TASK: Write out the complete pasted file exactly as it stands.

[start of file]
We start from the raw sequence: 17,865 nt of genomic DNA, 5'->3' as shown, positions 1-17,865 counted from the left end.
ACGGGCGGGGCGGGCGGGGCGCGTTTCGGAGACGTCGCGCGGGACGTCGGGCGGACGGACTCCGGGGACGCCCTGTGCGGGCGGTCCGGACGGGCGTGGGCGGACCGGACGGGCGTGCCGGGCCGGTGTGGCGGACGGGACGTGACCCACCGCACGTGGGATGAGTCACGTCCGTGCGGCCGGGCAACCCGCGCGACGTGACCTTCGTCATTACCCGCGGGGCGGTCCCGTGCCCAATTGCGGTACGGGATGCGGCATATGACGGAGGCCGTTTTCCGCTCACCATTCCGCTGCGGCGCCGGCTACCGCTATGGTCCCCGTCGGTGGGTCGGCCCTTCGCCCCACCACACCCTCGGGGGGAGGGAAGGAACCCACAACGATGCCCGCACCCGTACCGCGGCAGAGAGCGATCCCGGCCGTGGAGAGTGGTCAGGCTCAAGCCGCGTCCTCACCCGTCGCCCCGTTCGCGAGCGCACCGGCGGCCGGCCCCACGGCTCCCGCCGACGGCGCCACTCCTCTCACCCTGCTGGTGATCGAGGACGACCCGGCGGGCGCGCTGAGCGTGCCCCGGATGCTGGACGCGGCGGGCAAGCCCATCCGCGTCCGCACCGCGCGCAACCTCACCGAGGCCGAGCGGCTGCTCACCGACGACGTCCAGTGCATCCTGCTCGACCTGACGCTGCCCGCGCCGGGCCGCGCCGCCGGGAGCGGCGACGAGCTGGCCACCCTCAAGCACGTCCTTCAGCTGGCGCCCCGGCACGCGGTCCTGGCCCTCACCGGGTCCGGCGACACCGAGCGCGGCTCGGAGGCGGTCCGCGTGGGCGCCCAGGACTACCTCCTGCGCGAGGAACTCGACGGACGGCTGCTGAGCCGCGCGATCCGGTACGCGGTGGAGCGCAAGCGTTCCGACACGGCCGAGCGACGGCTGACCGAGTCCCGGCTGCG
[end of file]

We start from the raw sequence: 17,865 nt of genomic DNA, 5'->3' as shown, positions 1-17,865 counted from the left end.
ACGGGCGGGGCGGGCGGGGCGCGTTTCGGAGACGTCGCGCGGGACGTCGGGCGGACGGACTCCGGGGACGCCCTGTGCGGGCGGTCCGGACGGGCGTGGGCGGACCGGACGGGCGTGCCGGGCCGGTGTGGCGGACGGGACGTGACCCACCGCACGTGGGATGAGTCACGTCCGTGCGGCCGGGCAACCCGCGCGACGTGACCTTCGTCATTACCCGCGGGGCGGTCCCGTGCCCAATTGCGGTACGGGATGCGGCATATGACGGAGGCCGTTTTCCGCTCACCATTCCGCTGCGGCGCCGGCTACCGCTATGGTCCCCGTCGGTGGGTCGGCCCTTCGCCCCACCACACCCTCGGGGGGAGGGAAGGAACCCACAACGATGCCCGCACCCGTACCGCGGCAGAGAGCGATCCCGGCCGTGGAGAGTGGTCAGGCTCAAGCCGCGTCCTCACCCGTCGCCCCGTTCGCGAGCGCACCGGCGGCCGGCCCCACGGCTCCCGCCGACGGCGCCACTCCTCTCACCCTGCTGGTGATCGAGGACGACCCGGCGGGCGCGCTGAGCGTGCCCCGGATGCTGGACGCGGCGGGCAAGCCCATCCGCGTCCGCACCGCGCGCAACCTCACCGAGGCCGAGCGGCTGCTCACCGACGACGTCCAGTGCATCCTGCTCGACCTGACGCTGCCCGCGCCGGGCCGCGCCGCCGGGAGCGGCGACGAGCTGGCCACCCTCAAGCACGTCCTTCAGCTGGCGCCCCGGCACGCGGTCCTGGCCCTCACCGGGTCCGGCGACACCGAGCGCGGCTCGGAGGCGGTCCGCGTGGGCGCCCAGGACTACCTCCTGCGCGAGGAACTCGACGGACGGCTGCTGAGCCGCGCGATCCGGTACGCGGTGGAGCGCAAGCGTTCCGACACGGCCGAGCGACGGCTGACCGAGTCCCGGCTGCG